Following the panoramic road west from Porto Santo Stefano takes you to the wilder, less developed part of the island, affording wonderful views of the dramatic coastline along the way. Here there are beautiful unspoilt beaches; some sandy, some with pebbles and others with flat rocks to jump or dive off. These less busy beaches are more difficult to reach by foot, usually down steep inclines or sets of stairs built into the hillside and some can only be reached by boat. As well as views across to Giglio Island, visitors can also admire the striking offshore islet of Argentarola with a private rocky beach in front. Cala del Gesso is a particularly panoramic beach set in a residential area made up of private villas, although it is accessible to the public. Cala Piccola is one of the most exclusive locations in Monte Argentario, where the wealthy and the famous have their holiday villas. The small beach is private to those staying in the nearby villas and is well-serviced with amenities. It has a small patch of sand and otherwise has flat rock platforms from which to swim.

Property Rentals in the Argentario
La Terrazza dei Gabbiani - Porto Santo Stefano
Sleeps: 4 Bedrooms: 2 Bathroom: 1 Beach: 100m Town centre: 400m
Sea view Terrace Communal bbq Air conditioning Washing machine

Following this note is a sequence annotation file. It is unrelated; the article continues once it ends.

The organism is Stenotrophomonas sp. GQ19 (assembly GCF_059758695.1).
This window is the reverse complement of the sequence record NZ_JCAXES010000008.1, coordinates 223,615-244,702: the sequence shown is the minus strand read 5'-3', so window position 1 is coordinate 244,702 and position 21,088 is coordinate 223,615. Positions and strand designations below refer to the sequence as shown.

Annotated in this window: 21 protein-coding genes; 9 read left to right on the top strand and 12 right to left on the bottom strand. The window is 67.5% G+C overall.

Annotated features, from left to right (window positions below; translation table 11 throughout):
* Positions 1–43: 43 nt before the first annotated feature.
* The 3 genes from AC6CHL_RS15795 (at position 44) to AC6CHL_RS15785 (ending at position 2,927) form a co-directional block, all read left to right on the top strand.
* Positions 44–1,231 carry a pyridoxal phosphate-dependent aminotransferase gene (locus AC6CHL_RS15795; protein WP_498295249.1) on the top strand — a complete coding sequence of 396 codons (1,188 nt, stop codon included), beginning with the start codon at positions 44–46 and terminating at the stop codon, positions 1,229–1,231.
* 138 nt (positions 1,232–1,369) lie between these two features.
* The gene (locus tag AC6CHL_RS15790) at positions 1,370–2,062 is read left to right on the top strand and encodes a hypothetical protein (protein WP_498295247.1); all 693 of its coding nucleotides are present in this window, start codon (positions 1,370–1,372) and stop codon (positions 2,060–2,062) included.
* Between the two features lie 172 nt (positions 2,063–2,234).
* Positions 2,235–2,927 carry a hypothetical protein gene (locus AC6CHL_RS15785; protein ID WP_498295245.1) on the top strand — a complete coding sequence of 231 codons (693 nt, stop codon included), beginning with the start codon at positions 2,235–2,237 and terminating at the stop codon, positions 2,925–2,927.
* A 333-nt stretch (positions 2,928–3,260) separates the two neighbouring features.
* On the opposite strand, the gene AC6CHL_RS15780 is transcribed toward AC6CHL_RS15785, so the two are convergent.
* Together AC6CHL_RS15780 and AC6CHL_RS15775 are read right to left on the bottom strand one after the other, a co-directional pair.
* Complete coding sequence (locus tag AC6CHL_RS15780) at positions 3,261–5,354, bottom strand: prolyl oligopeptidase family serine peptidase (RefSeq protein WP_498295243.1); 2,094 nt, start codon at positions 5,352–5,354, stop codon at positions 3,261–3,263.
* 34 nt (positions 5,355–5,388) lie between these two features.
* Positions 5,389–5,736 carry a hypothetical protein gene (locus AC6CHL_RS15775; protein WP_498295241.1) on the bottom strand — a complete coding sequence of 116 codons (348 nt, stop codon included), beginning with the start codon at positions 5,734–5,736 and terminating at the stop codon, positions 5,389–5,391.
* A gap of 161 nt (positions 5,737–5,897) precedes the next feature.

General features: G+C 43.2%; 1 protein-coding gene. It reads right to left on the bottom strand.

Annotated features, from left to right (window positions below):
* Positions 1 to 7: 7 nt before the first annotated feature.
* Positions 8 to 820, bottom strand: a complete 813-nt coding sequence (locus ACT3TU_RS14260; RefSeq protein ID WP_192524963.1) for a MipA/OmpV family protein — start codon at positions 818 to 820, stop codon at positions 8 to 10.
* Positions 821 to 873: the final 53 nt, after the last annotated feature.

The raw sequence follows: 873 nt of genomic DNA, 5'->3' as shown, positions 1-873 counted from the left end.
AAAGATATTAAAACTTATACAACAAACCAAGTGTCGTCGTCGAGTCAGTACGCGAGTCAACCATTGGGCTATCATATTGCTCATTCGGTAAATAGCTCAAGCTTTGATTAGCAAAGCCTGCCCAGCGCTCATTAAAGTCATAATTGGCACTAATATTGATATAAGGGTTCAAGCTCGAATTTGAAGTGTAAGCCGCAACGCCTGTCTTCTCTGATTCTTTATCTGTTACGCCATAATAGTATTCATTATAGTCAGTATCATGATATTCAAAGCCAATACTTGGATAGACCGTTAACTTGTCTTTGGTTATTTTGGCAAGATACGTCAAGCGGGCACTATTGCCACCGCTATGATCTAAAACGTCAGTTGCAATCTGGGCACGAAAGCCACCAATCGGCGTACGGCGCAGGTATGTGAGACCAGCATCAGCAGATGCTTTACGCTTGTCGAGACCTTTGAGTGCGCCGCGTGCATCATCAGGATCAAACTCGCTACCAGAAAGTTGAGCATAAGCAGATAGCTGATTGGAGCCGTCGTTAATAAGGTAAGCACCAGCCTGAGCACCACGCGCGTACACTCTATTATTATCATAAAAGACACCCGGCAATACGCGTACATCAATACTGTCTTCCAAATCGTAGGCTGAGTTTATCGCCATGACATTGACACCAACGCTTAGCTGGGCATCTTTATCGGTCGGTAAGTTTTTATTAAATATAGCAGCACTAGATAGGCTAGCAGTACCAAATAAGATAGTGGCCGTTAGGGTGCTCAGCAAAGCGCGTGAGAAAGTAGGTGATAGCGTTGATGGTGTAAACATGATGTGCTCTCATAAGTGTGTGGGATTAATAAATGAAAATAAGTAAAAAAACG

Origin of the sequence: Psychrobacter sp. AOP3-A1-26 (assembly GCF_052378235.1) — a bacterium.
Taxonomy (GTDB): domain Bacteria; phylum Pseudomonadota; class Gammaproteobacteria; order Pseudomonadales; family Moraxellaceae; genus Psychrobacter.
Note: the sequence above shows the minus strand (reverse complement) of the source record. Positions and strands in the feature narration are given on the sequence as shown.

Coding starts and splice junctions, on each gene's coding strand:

Casetta Cantarella - Porto Ercole
Sleeps: 5 Bedrooms: 2 Bathrooms: 2 Beach: 1km In town centre
Port view Balcony Dishwasher Air conditioning Washing machine
Villa La Corniche - Cala Piccola
Sleeps: 6 Bedrooms: 3 Bathrooms: 2 Beach: 1km Town centre: 6km
Sea view Garden Terrace Barbecue Air conditioning
Il Ramerino - Cala Piccolao
Sleeps: 4+2 Bedrooms: 2 Bathrooms: 2 Beach: 1km Town centre: 6km
Washing machine Dishwasher Sea/countryside view Ceiling fan Garden & Terraces
Casa sulla Scogliera - Cala Piccola, The Argentario
Sleeps: 7/8 Bedrooms: 3/4 Bathrooms: 2/3 Beach: 150m Village centre: 1.6km
Island view Garden/terrace Air conditioning Washing machine Satellite TV & DVD
Casa Bluarancione - Cala del Gesso
Sleeps: 4 Bedrooms: 2 Bathrooms: 2 Beach: 500m Town centre: 6km
Sea view Shared pool Terrace Air conditioning Satellite TV
Casa Alice - I Due Pini
Sleeps: 5+2 Bedrooms: 2 Bathrooms: 2 Beach: 300m Town centre: 1.8km
Sea view Shared pool Terrace Air conditioning Dishwasher
© 2005-2012 Italian Islands Ltd
Call us on 0845 0944 309